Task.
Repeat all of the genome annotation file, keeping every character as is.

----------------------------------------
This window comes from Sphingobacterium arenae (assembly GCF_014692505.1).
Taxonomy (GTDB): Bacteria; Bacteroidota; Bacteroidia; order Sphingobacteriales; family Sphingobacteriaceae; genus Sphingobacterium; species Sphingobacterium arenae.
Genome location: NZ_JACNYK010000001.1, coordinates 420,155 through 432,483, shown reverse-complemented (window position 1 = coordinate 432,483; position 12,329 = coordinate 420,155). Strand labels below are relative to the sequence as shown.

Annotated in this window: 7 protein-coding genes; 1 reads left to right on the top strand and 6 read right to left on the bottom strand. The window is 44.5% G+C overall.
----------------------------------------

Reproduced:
This window comes from Sphingobacterium arenae (assembly GCF_014692505.1).
Taxonomy (GTDB): Bacteria; Bacteroidota; Bacteroidia; order Sphingobacteriales; family Sphingobacteriaceae; genus Sphingobacterium; species Sphingobacterium arenae.
Genome location: NZ_JACNYK010000001.1, coordinates 420,155 through 432,483, shown reverse-complemented (window position 1 = coordinate 432,483; position 12,329 = coordinate 420,155). Strand labels below are relative to the sequence as shown.

Annotated in this window: 7 protein-coding genes; 1 reads left to right on the top strand and 6 read right to left on the bottom strand. The window is 44.5% G+C overall.